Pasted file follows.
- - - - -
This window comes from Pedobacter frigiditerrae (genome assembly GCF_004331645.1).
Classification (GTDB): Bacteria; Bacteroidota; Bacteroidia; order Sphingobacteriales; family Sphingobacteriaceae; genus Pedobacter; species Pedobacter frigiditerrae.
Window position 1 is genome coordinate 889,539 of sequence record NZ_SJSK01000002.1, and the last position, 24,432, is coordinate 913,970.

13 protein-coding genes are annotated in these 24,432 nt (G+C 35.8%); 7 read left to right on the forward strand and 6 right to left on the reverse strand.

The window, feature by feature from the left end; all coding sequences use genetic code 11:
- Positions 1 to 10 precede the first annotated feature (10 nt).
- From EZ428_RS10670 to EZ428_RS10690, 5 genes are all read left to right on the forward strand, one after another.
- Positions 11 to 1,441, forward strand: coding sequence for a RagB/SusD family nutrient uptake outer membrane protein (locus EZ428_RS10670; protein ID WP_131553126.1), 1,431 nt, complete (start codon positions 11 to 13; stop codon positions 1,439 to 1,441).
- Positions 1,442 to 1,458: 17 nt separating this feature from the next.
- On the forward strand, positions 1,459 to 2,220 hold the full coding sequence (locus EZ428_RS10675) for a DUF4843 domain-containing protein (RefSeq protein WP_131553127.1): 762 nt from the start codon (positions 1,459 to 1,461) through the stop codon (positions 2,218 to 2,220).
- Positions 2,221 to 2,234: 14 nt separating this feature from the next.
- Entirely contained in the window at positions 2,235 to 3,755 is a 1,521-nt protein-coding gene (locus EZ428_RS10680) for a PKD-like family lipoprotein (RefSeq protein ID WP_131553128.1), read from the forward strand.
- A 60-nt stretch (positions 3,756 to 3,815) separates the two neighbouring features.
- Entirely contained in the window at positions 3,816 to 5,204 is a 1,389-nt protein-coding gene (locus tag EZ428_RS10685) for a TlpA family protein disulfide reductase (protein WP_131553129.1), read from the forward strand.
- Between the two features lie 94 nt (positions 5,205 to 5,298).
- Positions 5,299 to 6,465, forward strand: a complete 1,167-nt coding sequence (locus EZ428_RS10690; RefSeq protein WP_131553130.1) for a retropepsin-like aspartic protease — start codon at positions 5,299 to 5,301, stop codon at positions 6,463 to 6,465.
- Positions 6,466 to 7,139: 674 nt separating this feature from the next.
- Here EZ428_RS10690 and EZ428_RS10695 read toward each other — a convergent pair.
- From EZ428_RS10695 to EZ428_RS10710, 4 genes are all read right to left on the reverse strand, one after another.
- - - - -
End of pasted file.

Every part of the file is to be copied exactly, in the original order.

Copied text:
This window comes from Pedobacter frigiditerrae (genome assembly GCF_004331645.1).
Classification (GTDB): Bacteria; Bacteroidota; Bacteroidia; order Sphingobacteriales; family Sphingobacteriaceae; genus Pedobacter; species Pedobacter frigiditerrae.
Window position 1 is genome coordinate 889,539 of sequence record NZ_SJSK01000002.1, and the last position, 24,432, is coordinate 913,970.

13 protein-coding genes are annotated in these 24,432 nt (G+C 35.8%); 7 read left to right on the forward strand and 6 right to left on the reverse strand.

The window, feature by feature from the left end; all coding sequences use genetic code 11:
- Positions 1 to 10 precede the first annotated feature (10 nt).
- From EZ428_RS10670 to EZ428_RS10690, 5 genes are all read left to right on the forward strand, one after another.
- Positions 11 to 1,441, forward strand: coding sequence for a RagB/SusD family nutrient uptake outer membrane protein (locus EZ428_RS10670; protein ID WP_131553126.1), 1,431 nt, complete (start codon positions 11 to 13; stop codon positions 1,439 to 1,441).
- Positions 1,442 to 1,458: 17 nt separating this feature from the next.
- On the forward strand, positions 1,459 to 2,220 hold the full coding sequence (locus EZ428_RS10675) for a DUF4843 domain-containing protein (RefSeq protein WP_131553127.1): 762 nt from the start codon (positions 1,459 to 1,461) through the stop codon (positions 2,218 to 2,220).
- Positions 2,221 to 2,234: 14 nt separating this feature from the next.
- Entirely contained in the window at positions 2,235 to 3,755 is a 1,521-nt protein-coding gene (locus EZ428_RS10680) for a PKD-like family lipoprotein (RefSeq protein ID WP_131553128.1), read from the forward strand.
- A 60-nt stretch (positions 3,756 to 3,815) separates the two neighbouring features.
- Entirely contained in the window at positions 3,816 to 5,204 is a 1,389-nt protein-coding gene (locus tag EZ428_RS10685) for a TlpA family protein disulfide reductase (protein WP_131553129.1), read from the forward strand.
- Between the two features lie 94 nt (positions 5,205 to 5,298).
- Positions 5,299 to 6,465, forward strand: a complete 1,167-nt coding sequence (locus EZ428_RS10690; RefSeq protein WP_131553130.1) for a retropepsin-like aspartic protease — start codon at positions 5,299 to 5,301, stop codon at positions 6,463 to 6,465.
- Positions 6,466 to 7,139: 674 nt separating this feature from the next.
- Here EZ428_RS10690 and EZ428_RS10695 read toward each other — a convergent pair.
- From EZ428_RS10695 to EZ428_RS10710, 4 genes are all read right to left on the reverse strand, one after another.